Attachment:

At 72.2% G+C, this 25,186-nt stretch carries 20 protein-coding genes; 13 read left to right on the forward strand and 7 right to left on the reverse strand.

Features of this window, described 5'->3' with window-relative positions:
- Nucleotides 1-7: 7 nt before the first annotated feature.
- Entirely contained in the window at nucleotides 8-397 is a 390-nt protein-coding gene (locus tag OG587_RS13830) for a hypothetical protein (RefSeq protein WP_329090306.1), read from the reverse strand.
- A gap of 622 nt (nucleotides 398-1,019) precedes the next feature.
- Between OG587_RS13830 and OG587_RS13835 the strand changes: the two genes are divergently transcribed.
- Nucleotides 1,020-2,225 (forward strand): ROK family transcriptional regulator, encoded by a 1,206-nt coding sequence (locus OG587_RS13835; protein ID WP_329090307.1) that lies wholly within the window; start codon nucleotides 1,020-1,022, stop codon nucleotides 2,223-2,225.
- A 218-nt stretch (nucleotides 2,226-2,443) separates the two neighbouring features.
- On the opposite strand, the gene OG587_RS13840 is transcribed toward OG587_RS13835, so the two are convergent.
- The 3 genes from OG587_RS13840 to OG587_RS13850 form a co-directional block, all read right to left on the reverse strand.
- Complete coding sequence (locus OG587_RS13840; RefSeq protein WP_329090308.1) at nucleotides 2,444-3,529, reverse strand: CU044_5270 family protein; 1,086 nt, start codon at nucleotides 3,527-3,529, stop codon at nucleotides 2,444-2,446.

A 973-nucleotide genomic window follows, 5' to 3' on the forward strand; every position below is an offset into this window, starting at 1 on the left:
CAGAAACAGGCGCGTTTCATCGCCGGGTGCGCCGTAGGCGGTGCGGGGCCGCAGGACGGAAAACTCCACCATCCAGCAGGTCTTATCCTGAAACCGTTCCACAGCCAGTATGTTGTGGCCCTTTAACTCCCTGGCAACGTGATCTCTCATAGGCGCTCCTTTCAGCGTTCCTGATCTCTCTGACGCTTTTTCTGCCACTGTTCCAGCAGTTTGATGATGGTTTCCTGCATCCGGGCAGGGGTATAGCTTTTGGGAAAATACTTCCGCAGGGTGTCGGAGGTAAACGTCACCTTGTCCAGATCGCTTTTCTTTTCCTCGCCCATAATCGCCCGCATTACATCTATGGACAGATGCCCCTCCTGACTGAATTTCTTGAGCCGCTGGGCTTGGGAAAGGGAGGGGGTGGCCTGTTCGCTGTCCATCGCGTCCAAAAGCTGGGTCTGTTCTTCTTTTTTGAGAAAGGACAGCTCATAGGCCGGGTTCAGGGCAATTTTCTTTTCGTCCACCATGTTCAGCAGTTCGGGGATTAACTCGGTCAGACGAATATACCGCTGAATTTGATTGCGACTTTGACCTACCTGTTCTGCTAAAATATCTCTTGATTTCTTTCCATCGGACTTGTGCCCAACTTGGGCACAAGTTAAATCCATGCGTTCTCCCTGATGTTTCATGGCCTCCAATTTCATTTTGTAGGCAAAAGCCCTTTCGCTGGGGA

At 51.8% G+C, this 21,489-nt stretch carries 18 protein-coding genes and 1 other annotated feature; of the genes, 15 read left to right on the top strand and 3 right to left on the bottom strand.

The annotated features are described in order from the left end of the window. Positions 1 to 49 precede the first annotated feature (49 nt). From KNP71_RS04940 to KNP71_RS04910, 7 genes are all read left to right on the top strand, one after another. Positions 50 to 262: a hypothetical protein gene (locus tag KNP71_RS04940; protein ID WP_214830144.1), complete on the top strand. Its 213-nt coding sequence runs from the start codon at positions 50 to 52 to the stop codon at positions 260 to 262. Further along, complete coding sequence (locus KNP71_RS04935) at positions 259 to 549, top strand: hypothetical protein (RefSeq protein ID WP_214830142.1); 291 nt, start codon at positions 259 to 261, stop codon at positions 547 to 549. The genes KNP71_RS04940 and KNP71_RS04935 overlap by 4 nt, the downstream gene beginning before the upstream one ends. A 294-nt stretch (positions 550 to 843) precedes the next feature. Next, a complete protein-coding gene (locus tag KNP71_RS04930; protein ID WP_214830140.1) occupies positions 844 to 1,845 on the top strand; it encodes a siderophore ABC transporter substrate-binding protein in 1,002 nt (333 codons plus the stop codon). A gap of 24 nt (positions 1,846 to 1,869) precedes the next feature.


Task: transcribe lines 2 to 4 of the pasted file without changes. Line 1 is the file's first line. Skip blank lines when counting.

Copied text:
Features of this window, described 5'->3' with window-relative positions:
- Nucleotides 1-7: 7 nt before the first annotated feature.
- Entirely contained in the window at nucleotides 8-397 is a 390-nt protein-coding gene (locus tag OG587_RS13830) for a hypothetical protein (RefSeq protein WP_329090306.1), read from the reverse strand.